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New Mexico Mineral Symposium
November 13-15, 2015


Amazomite and Smoky Quartz Mining on the Smoky Hawk Claim, Teller County, Colorado

Joseph Dorris

Colorado Springs, CO

Summer of 2012, the Dorris family uncovered a pegmatite on their Smoky Hawk claim in the Crystal Peak mining district, Teller County, Colorado which produced several large miarolitic cavities, the largest of which produced Colorado’s largest high-quality amazonite and smoky quartz combination specimen now known as the Smoky Hawk King. The discovery was made at the end of June and excavation and collecting continued on and off through the end of July due to the unique opportunity of capturing the discovery and extraction on video by High Noon Productions of Denver Colorado for the TV series Prospectors.

The Smoky Hawk claim is one of approximately 200 unpatented mining claims within the 1,100 square mile Pikes Peak Batholith historically famous for producing the world’s finest amazonite and smoky quartz combination specimens since its discovery in the late 1870s. The Smoky Hawk claim was filed in December of 1998, culminating years of prospecting by Joe Dorris and his family. Eventually a trend of pegmatites, now referred to as the Smoky Hawk trend was mapped. Production from numerous pockets commenced in 2003 after the completion of permitting. Exploration has continued within an area of 185 acres now covered by 20 unpatented mining claims. The majority of finds have been located along a narrow trend approximately .9 miles in length.

Historically, other claims including the Dry Hole, Jack Rabbit (Bartsch and Currier) and Two Point (Buckner) claims have produced significant pockets (Tree Root Pocket 1997, Bryan Lees) along the Smoky Hawk trend. Glacier Peak Mining LLC (Dorris) has produced from this trend through both leased and owned claims since the early 1990s. The most extensive and noteworthy production has centered on the Smoky Hawk claim since 2003 in a seven acre area with notable discoveries each year. The miarolitic pockets are abnormally abundant within this small area. To date, over 1,000 pockets have been excavated of which 14 have proved to be major pockets with exceptional specimens. These pockets include the Legacy, Majestic, Smithsonian, Lucky Monday, Chuck’s, and Icon pockets.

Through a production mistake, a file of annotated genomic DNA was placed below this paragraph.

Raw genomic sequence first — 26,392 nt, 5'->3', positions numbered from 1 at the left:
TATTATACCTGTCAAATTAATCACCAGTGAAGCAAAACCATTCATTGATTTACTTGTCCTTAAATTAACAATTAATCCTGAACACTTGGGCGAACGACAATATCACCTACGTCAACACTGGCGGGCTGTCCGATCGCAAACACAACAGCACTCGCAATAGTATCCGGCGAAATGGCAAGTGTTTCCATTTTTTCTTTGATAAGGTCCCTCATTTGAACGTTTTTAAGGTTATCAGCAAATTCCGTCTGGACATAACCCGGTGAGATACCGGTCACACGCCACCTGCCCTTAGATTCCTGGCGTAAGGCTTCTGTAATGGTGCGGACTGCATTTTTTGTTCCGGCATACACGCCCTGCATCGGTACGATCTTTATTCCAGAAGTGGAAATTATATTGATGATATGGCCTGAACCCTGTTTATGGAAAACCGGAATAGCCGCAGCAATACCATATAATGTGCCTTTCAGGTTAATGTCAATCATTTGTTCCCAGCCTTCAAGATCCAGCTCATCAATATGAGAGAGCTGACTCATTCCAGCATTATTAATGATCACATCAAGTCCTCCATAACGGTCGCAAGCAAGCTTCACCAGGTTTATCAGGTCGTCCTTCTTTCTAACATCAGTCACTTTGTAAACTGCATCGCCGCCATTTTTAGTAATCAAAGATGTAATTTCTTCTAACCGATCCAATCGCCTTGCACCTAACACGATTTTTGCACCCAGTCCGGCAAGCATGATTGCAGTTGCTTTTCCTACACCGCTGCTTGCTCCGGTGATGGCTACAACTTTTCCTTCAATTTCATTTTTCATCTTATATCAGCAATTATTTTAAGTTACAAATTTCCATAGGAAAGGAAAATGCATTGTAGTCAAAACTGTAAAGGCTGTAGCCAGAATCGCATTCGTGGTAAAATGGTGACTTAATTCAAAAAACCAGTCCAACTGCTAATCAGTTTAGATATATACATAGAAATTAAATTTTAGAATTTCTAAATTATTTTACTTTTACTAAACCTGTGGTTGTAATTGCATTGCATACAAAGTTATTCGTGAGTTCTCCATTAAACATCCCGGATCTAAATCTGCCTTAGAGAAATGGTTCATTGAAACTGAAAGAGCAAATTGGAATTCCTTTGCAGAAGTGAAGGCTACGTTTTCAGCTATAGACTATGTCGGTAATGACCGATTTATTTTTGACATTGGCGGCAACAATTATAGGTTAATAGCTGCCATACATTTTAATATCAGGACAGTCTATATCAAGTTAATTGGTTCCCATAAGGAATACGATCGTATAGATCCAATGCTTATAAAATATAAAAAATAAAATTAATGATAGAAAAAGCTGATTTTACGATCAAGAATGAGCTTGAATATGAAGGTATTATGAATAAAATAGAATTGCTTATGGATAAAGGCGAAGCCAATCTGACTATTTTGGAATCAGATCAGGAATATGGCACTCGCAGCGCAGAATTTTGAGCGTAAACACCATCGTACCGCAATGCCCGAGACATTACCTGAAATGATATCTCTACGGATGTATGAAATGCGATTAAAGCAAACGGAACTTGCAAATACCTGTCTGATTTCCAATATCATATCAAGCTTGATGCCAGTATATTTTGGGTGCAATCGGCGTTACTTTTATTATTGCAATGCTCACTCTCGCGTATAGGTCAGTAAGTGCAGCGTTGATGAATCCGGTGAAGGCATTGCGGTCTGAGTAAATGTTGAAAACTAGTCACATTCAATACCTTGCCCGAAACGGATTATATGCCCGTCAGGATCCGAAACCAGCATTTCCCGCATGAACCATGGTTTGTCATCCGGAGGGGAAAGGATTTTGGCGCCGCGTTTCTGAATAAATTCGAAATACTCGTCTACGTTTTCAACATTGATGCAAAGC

The Smoky Hawk pegmatites are classified as rare-earth-element (REE) pegmatites of the niobium-yttrium- fluorine (NYF) family. They are noted for their abundance of miarolitic cavities which produce predominately amazonite, smoky quartz, and cleavelandite. This sharply contrasts with other Pikes Peak Batholith pegmatites which contain predominately common microcline in combination with smoky quartz. Other significant macro minerals include biotite (formerly zinnwaldite), fluorite, goethite, and hematite. The most common lesser minerals and micro crystals include bastnaesite, bertrandite, cassiterite, milarite, monazite, phenakite, rutile, xenotime, and zircon.
The most aesthetic and collectable specimens continue to be the amazonite with smoky quartz. Whereas the majority of the batholith generally produces light to medium bluish green amazonite, the Smoky Hawk trend generally produces deeply colored blue-green amazonite, some with white microcline caps. Although mining records for the district are sketchy, it is likely that the Smoky Hawk trend has now produced more vivid blue green amazonite than the rest of the batholith in total.

One reason for the marked production is the mining methodologies used at the Smoky Hawk. During the previous approximately one hundred years, pick and shovel were predominately used. Within the last forty years, collectors have turned to mechanized equipment, enabling them to go below the former, shallow digs. Glacier Peak Mining generally operates two excavators each season and conducts limited blasting in order to open deeper lying pegmatites. Mining operations have now extended to depths of 60 feet but average 30 or less. Pockets are always collected by hand using water and screwdrivers.

Significant production has also increased due to improved laboratory techniques and the abilities of some individuals to piece together ruptured pockets. Although the cleaning and preparation for any given pocket may take a year or longer, better quality specimens are now becoming available.

In 2012 an unusually large, kite-shaped cavity six feet wide by eight and a half feet in length was discovered. This cavity produced approximately one ton of amazonite and smoky quartz crystals from which the largest plate, nearly three feet by two feet was assembled. Now dubbed the Smoky Hawk King, this plate is now at the Denver Museum of Nature and Science and is being prepared for exhibit.
Although mining regulations and restrictions continue to increase, the present future for mining more amazonite and smoky quartz combination specimens appears likely.


Amazonite, Smoky Quartz mining, Smoky Hawk claim, Dorris, Crystal Peak, Smoky Hawk King, TV, Prospectors, Dry Hole, Jack Rabbit, Two point, Glacier Mountain Mining, pegmatites, cleavelandite, DEnver Museum of Nature and Science

pp. 11-12

36th Annual New Mexico Mineral Symposium
November 13-15, 2015, Socorro, NM